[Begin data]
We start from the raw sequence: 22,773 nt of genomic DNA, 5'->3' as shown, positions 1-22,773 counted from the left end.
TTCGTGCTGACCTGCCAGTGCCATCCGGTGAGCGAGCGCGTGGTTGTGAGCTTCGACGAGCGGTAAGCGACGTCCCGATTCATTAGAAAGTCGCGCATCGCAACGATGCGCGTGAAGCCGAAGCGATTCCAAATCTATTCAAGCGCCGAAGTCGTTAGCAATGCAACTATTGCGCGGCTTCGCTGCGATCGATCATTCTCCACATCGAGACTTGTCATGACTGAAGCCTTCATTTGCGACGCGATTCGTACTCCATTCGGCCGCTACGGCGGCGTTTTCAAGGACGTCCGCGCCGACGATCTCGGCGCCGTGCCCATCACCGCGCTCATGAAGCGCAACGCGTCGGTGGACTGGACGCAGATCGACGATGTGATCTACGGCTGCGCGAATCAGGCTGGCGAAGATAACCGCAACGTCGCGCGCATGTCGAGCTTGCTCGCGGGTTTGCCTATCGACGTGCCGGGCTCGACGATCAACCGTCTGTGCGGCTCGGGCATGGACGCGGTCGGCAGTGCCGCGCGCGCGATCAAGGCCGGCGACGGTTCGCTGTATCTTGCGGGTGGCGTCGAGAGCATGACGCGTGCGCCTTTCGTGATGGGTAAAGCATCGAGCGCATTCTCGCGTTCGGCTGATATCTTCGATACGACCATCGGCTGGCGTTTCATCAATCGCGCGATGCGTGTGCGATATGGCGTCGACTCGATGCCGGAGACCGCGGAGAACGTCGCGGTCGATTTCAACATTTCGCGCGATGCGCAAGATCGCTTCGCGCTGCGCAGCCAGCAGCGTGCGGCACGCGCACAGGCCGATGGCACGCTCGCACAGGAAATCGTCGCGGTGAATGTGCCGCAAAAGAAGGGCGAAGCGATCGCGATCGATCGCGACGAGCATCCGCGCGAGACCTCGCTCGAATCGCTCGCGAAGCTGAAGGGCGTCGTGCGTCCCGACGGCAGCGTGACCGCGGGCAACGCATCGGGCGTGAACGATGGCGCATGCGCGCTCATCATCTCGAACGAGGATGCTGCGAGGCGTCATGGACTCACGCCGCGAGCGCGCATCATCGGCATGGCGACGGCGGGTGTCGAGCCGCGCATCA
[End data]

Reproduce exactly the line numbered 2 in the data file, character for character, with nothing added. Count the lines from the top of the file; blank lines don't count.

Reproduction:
TTCGTGCTGACCTGCCAGTGCCATCCGGTGAGCGAGCGCGTGGTTGTGAGCTTCGACGAGCGGTAAGCGACGTCCCGATTCATTAGAAAGTCGCGCATCGCAACGATGCGCGTGAAGCCGAAGCGATTCCAAATCTATTCAAGCGCCGAAGTCGTTAGCAATGCAACTATTGCGCGGCTTCGCTGCGATCGATCATTCTCCACATCGAGACTTGTCATGACTGAAGCCTTCATTTGCGACGCGATTCGTACTCCATTCGGCCGCTACGGCGGCGTTTTCAAGGACGTCCGCGCCGACGATCTCGGCGCCGTGCCCATCACCGCGCTCATGAAGCGCAACGCGTCGGTGGACTGGACGCAGATCGACGATGTGATCTACGGCTGCGCGAATCAGGCTGGCGAAGATAACCGCAACGTCGCGCGCATGTCGAGCTTGCTCGCGGGTTTGCCTATCGACGTGCCGGGCTCGACGATCAACCGTCTGTGCGGCTCGGGCATGGACGCGGTCGGCAGTGCCGCGCGCGCGATCAAGGCCGGCGACGGTTCGCTGTATCTTGCGGGTGGCGTCGAGAGCATGACGCGTGCGCCTTTCGTGATGGGTAAAGCATCGAGCGCATTCTCGCGTTCGGCTGATATCTTCGATACGACCATCGGCTGGCGTTTCATCAATCGCGCGATGCGTGTGCGATATGGCGTCGACTCGATGCCGGAGACCGCGGAGAACGTCGCGGTCGATTTCAACATTTCGCGCGATGCGCAAGATCGCTTCGCGCTGCGCAGCCAGCAGCGTGCGGCACGCGCACAGGCCGATGGCACGCTCGCACAGGAAATCGTCGCGGTGAATGTGCCGCAAAAGAAGGGCGAAGCGATCGCGATCGATCGCGACGAGCATCCGCGCGAGACCTCGCTCGAATCGCTCGCGAAGCTGAAGGGCGTCGTGCGTCCCGACGGCAGCGTGACCGCGGGCAACGCATCGGGCGTGAACGATGGCGCATGCGCGCTCATCATCTCGAACGAGGATGCTGCGAGGCGTCATGGACTCACGCCGCGAGCGCGCATCATCGGCATGGCGACGGCGGGTGTCGAGCCGCGCATCA